This tech-savvy and media-jaded generation quickly sniffs out inauthentic people and messages. Yet, Jesus is drawing them through His love on display in His people. They are not looking for perfection in those believers. They are looking for authenticity.
As Gen Z grows, we see increasing numbers of these organic communities birthed by God’s Spirit. These communities are also starting to find others who walk together with Jesus in His love. They are finding Jesus in His church, but not in a building.
The church needs to hear this heart cry for authentic love. We try to attract youth with programs, activities, gatherings, and youth groups, but we are not making disciples who know and love Jesus. Abundant data shows that when our youth leave for college, they increasingly leave behind the faith of their parents.
If you don’t believe that the disconnect side-effect of technology negatively impacts our youth’s spiritual lives as they find the church more irrelevant, please consider this question: During youth group, are your students looking at their phones? And if not, is that because you had to ban those phones from the meeting to keep their attention?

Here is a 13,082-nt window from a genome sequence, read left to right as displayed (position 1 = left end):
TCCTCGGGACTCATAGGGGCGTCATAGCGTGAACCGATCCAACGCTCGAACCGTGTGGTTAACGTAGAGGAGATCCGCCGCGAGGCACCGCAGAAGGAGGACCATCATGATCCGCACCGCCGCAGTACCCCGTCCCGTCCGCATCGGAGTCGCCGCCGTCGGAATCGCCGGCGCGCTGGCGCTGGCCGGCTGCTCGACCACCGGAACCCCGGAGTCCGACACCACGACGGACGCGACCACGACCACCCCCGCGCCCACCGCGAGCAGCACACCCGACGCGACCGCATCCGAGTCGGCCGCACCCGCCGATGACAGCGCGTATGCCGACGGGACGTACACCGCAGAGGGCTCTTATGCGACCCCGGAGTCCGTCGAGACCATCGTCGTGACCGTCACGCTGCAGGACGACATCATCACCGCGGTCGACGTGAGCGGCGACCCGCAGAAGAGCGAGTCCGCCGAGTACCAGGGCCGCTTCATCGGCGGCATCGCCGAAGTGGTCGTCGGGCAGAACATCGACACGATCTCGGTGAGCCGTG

For Gen Z, no barrier exists between online and offline. They are left to pilot through uncharted territory in a brave new world of globalization. But while they are increasingly connected online, they are simultaneously lonely and feeling unloved.
They want to know, “Do you love me?”
We cannot answer that question apart from the authentic love of Jesus on display in His people. The Spirit is calling this generation together in organic, interconnected, and loving communities of fellow believers. They are not going to church. They are the church.